Why is a CTO Talking Human-Centered Design?

By Lisa Helminiak

November 30, 2015

Healthagen CTO Brian Garcia had a “light bulb moment” when he recognized the power of becoming a design-first organization. That realization revolutionized the company’s culture.

In large corporations design is often dismissed as “making things pretty” rather than valued for what it truly is—a methodology for innovation and problem solving. But one exception to this rule can be found at Healthagen, an Aetna company and Azul Seven client. In just 18 months the organization has shifted from a traditional technology focus to today, where as Brian Garcia, Chief Technology Officer, puts it, “whether it’s patient engagement, physician experience or care management—we now default to user needs and design first.” We recently sat down with Garcia to talk about how the human-centered design mindset came to be and how it is shifting the Healthagen culture, faster and with more success than anyone could have guessed.

It was in 2012, while preparing for RFP Live Design, an event hosted by Aetna and Rock Health, that Garcia was first introduced to the design process. As he describes it, development and coding had “always been fun and interesting, but there was a problem understanding the purpose and rationale. Why am I building this?” For Garcia, design finally answered the question. “It struck me as filling the missing piece—linking the way I think about technology and the way people want to interact with the world around them. That was the piece that allowed me to connect what I do to something that mattered.”

The Missing Piece

We talked about how his realization expanded even further during the 24 hours of RFP Live Design. At the event Azul Seven competed with nine other design teams to design an app that helps caregivers manage the care of their aging loved ones, while also communicating more easily with family members and other parties involved. A big part of the process, and what helped Azul Seven ultimately win the challenge, was engaging with real users who were available onsite for interviews and testing. Garcia talked about the impact this approach had on his own views, “Listening to end users and working with them made me change the way I looked at technology and building software. Instead of thinking about latest tech, I look at the problem and how to solve it in a way that the end user is going to appreciate.”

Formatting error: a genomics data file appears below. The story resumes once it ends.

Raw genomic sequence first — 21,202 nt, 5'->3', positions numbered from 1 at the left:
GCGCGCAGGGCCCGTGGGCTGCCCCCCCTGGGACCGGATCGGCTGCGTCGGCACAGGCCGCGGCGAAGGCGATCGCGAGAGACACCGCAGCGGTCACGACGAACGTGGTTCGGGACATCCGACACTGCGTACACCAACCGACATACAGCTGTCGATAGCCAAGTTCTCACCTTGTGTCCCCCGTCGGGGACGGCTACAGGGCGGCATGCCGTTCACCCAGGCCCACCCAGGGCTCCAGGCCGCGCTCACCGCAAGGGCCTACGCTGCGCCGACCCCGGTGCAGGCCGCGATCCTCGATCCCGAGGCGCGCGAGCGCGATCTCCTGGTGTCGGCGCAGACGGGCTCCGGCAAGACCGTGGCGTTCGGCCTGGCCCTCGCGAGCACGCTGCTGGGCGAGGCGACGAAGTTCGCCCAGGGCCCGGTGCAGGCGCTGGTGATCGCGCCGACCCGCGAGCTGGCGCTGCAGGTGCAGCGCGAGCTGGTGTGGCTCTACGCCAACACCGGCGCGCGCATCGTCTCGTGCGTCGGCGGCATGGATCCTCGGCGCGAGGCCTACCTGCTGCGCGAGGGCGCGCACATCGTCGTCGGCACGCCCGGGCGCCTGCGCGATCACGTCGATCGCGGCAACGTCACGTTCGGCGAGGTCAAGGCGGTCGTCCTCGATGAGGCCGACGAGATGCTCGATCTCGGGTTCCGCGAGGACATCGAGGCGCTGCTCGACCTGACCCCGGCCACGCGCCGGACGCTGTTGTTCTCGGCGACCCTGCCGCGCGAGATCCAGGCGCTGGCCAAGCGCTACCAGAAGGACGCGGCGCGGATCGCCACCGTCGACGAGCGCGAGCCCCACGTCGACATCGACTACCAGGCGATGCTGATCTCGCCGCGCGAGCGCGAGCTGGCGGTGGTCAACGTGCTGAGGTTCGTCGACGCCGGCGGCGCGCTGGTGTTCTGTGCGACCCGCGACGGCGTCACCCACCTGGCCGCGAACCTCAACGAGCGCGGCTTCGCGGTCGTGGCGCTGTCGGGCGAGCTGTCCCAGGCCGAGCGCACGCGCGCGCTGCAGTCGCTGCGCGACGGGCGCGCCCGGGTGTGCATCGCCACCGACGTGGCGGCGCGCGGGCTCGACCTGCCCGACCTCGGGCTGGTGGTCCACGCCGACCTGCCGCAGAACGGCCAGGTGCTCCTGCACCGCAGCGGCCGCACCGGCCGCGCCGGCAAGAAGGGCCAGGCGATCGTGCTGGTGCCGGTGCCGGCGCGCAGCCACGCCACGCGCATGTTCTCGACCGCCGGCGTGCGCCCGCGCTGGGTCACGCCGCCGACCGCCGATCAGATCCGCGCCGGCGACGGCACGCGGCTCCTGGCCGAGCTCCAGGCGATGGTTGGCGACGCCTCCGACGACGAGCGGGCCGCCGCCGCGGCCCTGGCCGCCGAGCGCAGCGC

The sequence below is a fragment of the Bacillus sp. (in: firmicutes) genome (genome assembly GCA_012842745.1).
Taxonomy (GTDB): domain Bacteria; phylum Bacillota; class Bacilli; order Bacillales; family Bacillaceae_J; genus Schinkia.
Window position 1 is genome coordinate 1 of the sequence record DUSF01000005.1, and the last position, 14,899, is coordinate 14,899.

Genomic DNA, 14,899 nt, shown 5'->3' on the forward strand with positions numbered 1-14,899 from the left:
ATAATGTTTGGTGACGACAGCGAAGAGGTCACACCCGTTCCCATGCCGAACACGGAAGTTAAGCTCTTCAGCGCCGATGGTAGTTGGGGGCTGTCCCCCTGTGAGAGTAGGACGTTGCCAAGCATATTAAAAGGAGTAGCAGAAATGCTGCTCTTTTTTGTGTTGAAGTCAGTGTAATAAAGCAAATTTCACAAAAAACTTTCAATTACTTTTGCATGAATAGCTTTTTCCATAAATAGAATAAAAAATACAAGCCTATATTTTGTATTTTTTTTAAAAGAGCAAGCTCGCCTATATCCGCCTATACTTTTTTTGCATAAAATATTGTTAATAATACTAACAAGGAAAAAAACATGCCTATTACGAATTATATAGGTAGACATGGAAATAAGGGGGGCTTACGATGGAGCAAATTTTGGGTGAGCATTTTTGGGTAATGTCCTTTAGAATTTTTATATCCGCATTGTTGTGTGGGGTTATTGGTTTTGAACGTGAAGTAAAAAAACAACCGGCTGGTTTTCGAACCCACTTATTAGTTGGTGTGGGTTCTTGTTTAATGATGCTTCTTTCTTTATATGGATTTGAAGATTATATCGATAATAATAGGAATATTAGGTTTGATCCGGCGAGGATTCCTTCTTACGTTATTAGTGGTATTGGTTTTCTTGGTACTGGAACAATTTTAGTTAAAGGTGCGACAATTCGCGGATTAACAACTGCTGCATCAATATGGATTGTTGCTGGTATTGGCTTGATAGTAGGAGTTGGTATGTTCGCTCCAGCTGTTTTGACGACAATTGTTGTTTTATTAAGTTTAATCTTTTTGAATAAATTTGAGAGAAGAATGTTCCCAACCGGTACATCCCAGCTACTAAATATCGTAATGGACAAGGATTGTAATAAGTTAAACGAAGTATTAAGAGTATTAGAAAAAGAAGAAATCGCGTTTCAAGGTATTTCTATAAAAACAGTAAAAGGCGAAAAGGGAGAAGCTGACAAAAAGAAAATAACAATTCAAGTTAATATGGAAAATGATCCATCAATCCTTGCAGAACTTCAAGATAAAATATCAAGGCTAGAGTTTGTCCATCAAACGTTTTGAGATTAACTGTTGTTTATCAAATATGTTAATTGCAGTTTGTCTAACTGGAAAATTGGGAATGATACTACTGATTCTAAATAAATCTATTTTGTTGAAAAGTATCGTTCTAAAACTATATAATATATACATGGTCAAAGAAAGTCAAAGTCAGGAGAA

He explains that as a result of the event, “Healthagen has been influenced in a more dramatic way than I initially thought. Through RFP Live, our commitment turned to design and infusing Healthagen with a human-first perspective versus technology-first. We made an explicit choice to build our design team, and build relationships with firms like Azul Seven. I thought it would take 12-18 months to get the idea out and change the overall perspective on how tech companies like ours look at [design]. We found it took hold much faster than I ever thought it would. It took hold in six months.”

What happened in those six months, and how has Healthagen’s culture changed since adopting a human-centered, design-first approach? As Garcia explains, it’s become less about data and numerators and the consumption of information, and more about enriching the interaction of the end users with Healthagen’s products. “We used to get into analytic- and spreadsheet-driven exercises, focus groups, market research, etc. Now it’s evolved to the point where we don’t start there—instead we think about how to engage our design expertise to tackle this problem. Whether it’s patient engagement, physician experience, care management. It defaults now that it’s design-first.”

The Culture Shift

Human-centered design has not just changed the way they approach day-to-day work, but has shifted the way the Healthagen team thinks about problems in health care overall. “There are a lot of points of friction in health care… Our goal has now become not, how do we navigate users around points of friction, but instead remove those points of friction. Clear the way for them to walk clearly and it’s a much less anxiety-ridden experience. Increase adoption of that experience, increase that behavior.” Garcia has an interesting theory, that “Tech must become invisible to become impactful. We need to understand how to use technology to diffuse friction between the doctor and the patient. How can it manifest in a 15-minute appointment because the doctors are not working on paperwork, it’s all been done for them? They can have a personal, emotional connection with the patient.”